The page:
Read the news and you might assume the inevitability of a new strain of influenza flooding the world every year. As this year's "season" winds down, a number of reports already focus on medical researchers now working to come up with a vaccination for what they expect to be next year's virus. The motives for that research are noble and compassionate. It's interesting to consider, though, how different society's underlying expectations are from what one of the Bible's prophets foresaw.
Habakkuk prophesied, "The earth shall be filled with the knowledge of the glory of the Lord, as the waters cover the sea" (Hab. 2:14). What if our own outlook for a year from now coincided with that Scriptural insight and foresight? To glimpse our earth as filled with the knowledge of God's present goodness - rather than with a new strain of a harmful virus - puts our expectations on a hopeful path. Even more, it's a practical step benefiting ourselves and others. It helps us all prepare for seasons of health, rather than illness.
While an upbeat outlook is more healthy than a deflated or fearful one, knowing something of the nature and power of God, who is the great Physician, is even more beneficial. It is powerful healing prayer. And why shouldn't our prayer be preventive as well as curative?
When we know God as divine Life and divine Love, we find there's no limit to His goodness, power, and health-sustaining presence. Divine Life, understood and affirmed in our prayers, finds expression in the vitality, strength, and spiritual immunity of each one of us. Divine Love imparts a resiliency and a buoyancy to all. Focusing more on expressing these spiritual qualities reshapes our thinking, and therefore reshapes what we can expect in terms of health. When we give our consent to the right thing - when we look for the earth to be filled with the understanding of the glory and goodness of the Lord - we make a mental move that has disease-preventing power. And healthful implications for everyone.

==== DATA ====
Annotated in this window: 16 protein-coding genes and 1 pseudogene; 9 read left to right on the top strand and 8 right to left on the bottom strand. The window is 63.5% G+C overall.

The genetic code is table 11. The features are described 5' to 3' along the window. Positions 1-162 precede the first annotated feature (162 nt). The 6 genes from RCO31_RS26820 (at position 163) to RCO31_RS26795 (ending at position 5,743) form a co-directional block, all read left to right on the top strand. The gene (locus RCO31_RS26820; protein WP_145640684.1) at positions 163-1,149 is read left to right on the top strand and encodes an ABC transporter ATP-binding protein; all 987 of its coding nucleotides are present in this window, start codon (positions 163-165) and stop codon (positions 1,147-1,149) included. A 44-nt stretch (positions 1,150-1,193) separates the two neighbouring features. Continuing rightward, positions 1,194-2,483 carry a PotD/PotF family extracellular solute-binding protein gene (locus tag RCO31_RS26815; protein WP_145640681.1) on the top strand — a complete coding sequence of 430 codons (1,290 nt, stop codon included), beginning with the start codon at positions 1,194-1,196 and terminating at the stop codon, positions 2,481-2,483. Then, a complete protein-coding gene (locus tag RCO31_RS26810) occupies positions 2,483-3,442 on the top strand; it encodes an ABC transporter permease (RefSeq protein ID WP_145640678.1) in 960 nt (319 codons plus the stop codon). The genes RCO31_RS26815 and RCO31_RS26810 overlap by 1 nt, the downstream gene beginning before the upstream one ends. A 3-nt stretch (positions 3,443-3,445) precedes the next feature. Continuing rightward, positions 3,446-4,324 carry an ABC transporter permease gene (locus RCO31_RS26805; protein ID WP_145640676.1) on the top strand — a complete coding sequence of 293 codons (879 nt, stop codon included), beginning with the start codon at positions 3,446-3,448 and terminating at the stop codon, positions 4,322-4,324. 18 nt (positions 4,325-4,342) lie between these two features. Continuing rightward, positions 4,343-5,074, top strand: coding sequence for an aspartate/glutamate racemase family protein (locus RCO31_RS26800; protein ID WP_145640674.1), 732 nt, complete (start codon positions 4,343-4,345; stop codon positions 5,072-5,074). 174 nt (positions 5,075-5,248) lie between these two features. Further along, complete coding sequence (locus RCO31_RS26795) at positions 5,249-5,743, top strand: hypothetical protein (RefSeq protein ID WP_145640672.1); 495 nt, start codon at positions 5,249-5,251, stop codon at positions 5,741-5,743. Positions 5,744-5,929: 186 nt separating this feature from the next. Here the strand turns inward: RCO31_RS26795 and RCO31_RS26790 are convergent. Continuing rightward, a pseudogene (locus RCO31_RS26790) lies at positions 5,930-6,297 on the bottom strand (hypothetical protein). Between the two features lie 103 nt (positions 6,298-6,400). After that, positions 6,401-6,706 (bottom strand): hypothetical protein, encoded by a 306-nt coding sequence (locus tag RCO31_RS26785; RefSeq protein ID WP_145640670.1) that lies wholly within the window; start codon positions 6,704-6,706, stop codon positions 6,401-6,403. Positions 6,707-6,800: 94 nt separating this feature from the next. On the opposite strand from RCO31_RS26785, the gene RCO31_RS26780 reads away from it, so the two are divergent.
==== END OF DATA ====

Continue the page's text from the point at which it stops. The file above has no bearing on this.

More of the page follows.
Nowhere in human history have the beneficial effects of prayer - of seeing the "earth ... filled with the knowledge of the glory of the Lord" - been more clearly illustrated than in the life and healing ministry of Christ Jesus. Where he had opportunity to consent to influences such as hate, he consented to love. Where death threatened, he consented to life. When multitudes of disease-riddled individuals came to him, he refused to consent to that view of them. Instead, through his intimate knowledge of God, he evidently saw God's creation as filled with the vitality, the buoyancy, the resiliency, the spiritual immunity, that come from knowing God. This knowledge maintains and restores health.
It's realistic to see the same healing presence Christ Jesus drew on as still available to us today. And to throw our mental and spiritual weight into expecting seasons of health, seasons where the divine influence is understood as the supreme and overriding influence.
The founder of this newspaper, Mary Baker Eddy, had a keen insight into the healing power of God. In a brief article called "Contagion," she makes this observation: "Floating with the popular current of mortal thought without questioning the reliability of its conclusions, we do what others do, believe what others believe, and say what others say. Common consent is contagious, and it makes disease catching." From a conviction of God's omnipresence, she encourages people to believe more in the contagious nature of good than of evil. Then she offers a kind of prophecy: "The confidence of mankind in contagious disease would thus become beautifully less; and in the same proportion would faith in the power of God to heal and to save mankind increase, until the whole human race would become healthier, holier, happier, and longer lived" (Miscellaneous Writings, pgs. 228-229).
(c) Copyright 2000. The Christian Science Publishing Society